In hydraulic fracturing, millions of gallons of water, tens of thousands of gallons of chemicals, and millions of kilograms of suspended solids are injected into the ground under high pressure. Hydraulic fracturing serves to fracture the shale or coal bed layer and release trapped natural gas or oil, allowing for increased well production. Although hydraulic fracturing technologies have been developed over the last 65 years, they have only recently been combined with horizontal drilling to unlock vast new oil and gas reserves around the world that were previously deemed either inaccessible or unprofitable (Waxman et al. 2011; Wiseman 2008). Chemicals are added throughout the entire production process (including drilling, fracturing, and through closure) for a number of reasons (Table 1) (Deutch et al. 2011; Riedl et al. 2013; Waxman et al. 2011). In total, approximately 1,000 chemicals are known to be used throughout the process [U.S. Environmental Protection Agency (EPA) 2015; Waxman et al. 2011].
Table 1 – Functional categories of hydraulic fracturing chemicals [adapted from Colborn et al. (2011)].
Following the initial injection into the well to generate fractures, a portion of the injected volume returns to the surface immediately; this fluid is known as “flow-back.” The remaining fluids either permeate the shale or coal bed formation and/or return to the surface over the life of the producing well; this fluid is known as “produced water.” Both types of wastewater can contain fracturing fluids, naturally occurring salts, radioactive materials, heavy metals, and other chemicals from the shale formation such as polycyclic aromatic hydrocarbons, alkenes, alkanes, and other volatile and semi-volatile organic compounds (Deutch et al. 2011; Fontenot et al. 2013; Harkness et al. 2015; Harvey et al. 1984; Maule et al. 2013; Warner et al. 2012). Wastewater is disposed of via injection wells, open evaporation pits, landfills, or treatment plants; through on-site burial; by being spread over road or fields; and/or by being treated and reused in future hydraulic fracturing operations (Deutch et al. 2011; Gilmore et al. 2014; Lee et al. 2011; Wiseman 2008). Treatment of wastewater for reuse or disposal varies by geological region owing to differing chemical compositions and may include biological treatment, filtration or aeration steps, and/or reverse-osmosis separation (Lester et al. 2015).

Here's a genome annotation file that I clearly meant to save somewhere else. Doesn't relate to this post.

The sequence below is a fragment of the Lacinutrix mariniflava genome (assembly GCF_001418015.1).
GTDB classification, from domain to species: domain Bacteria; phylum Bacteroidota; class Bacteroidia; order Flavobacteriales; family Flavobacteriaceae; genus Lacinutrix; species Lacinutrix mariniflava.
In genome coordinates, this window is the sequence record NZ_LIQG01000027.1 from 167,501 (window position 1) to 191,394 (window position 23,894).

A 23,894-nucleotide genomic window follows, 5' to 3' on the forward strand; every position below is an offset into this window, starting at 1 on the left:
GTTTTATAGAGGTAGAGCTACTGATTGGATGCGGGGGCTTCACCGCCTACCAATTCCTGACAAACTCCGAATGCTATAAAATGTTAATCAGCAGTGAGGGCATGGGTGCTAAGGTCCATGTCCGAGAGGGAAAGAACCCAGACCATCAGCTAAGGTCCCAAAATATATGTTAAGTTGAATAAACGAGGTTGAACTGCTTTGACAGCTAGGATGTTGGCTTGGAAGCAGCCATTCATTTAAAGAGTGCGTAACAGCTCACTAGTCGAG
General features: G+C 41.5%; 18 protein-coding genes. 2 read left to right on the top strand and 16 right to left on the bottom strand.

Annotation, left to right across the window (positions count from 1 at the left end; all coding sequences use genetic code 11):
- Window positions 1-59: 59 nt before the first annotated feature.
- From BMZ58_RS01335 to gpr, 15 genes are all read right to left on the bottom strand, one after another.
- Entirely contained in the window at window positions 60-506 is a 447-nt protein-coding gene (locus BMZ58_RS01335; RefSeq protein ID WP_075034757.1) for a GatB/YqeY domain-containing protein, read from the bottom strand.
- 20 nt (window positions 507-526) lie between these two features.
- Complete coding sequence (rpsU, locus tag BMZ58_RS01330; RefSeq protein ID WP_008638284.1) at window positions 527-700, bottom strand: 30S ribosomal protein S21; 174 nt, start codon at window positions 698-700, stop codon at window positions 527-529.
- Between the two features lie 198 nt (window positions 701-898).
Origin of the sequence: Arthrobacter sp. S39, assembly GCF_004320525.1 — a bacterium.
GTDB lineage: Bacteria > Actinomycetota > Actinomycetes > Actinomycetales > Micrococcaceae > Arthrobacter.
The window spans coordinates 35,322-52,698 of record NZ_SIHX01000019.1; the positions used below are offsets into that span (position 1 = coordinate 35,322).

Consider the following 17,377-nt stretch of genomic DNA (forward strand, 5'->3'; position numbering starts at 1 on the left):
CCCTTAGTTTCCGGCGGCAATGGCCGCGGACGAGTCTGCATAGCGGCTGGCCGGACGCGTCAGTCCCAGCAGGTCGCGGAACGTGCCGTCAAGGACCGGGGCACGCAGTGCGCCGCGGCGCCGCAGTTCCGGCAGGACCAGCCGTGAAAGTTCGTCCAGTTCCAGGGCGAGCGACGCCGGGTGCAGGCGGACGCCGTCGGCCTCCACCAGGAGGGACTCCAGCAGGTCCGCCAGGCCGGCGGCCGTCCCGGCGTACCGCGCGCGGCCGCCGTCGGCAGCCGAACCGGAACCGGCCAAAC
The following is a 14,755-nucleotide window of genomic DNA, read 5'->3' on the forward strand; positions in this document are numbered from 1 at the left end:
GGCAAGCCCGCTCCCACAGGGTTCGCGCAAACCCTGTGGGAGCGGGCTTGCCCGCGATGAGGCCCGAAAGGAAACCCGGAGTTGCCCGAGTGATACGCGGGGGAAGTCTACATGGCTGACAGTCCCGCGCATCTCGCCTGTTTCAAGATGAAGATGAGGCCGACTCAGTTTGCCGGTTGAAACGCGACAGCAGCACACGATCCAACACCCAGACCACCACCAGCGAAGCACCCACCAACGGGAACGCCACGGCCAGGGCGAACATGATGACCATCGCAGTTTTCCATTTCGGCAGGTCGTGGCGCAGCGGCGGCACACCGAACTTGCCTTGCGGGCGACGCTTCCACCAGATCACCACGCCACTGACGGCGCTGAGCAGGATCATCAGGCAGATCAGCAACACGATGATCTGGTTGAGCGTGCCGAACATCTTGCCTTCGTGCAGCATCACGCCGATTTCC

Potential Routes of Exposure to Oil and Natural Gas Operation Chemicals
Water. Oil and natural gas operations can lead to the contamination of surface and groundwater, both of which are sources of drinking water (reviewed by Brantley et al. 2014; Burton et al. 2014; Vengosh et al. 2014). There are a variety of routes of contamination: spills of chemicals during transport to and from the fracturing site, the drilling and fracturing processes, improper treatment and disposal of wastewater, failure of well casings, and structural failure in abandoned wells (Ingraffea et al. 2014; Kell 2011; Mauter et al. 2014; Rozell and Reaven 2012).
In 2013, spills were reported at 1% of Colorado wells (550/51,000 active wells), and it has been estimated that 50% of surface spills contaminate groundwater on the basis of data from Weld County, Colorado (Gross et al. 2013). An analysis of permitted Pennsylvania wells suggests a similar total spill rate of 2% (103/5,580 active wells; Souther et al. 2014). Although all 24 states with active shale reservoirs report spills, reporting limits and required information vary widely, and only 5 states require maintenance of public records for spills and violations (Soraghan 2014; Souther et al. 2014). Given the limited mandatory reporting, it is likely that the magnitude of the impact of oil and gas operations on water quality is underestimated (Soraghan 2014; Souther et al. 2014). For example, an analysis in Pennsylvania found that industry had reported 59% of documented spills (Souther et al. 2014).
Wastewater is commonly sent to wastewater treatment plants in many regions (Gilmore et al. 2014) that are not able to remove many of the anthropogenic or naturally occurring compounds present in wastewater from shale operations (Braga et al. 2005; Campbell et al. 2006; Westerhoff et al. 2005). Following this treatment, these compounds can be discharged into surface water (Ferrar et al. 2013b; Harkness et al. 2015; Warner et al. 2013, 2014). Transportation of chemicals for drilling and fracturing to well pads and transportation of wastewater away from well pads poses risks for contamination (Burton et al. 2014). Spills and leaks occur during transportation through wastewater pipelines, transfer to trucks at well pads, and vehicular transport to disposal facilities (Gilmore et al. 2014).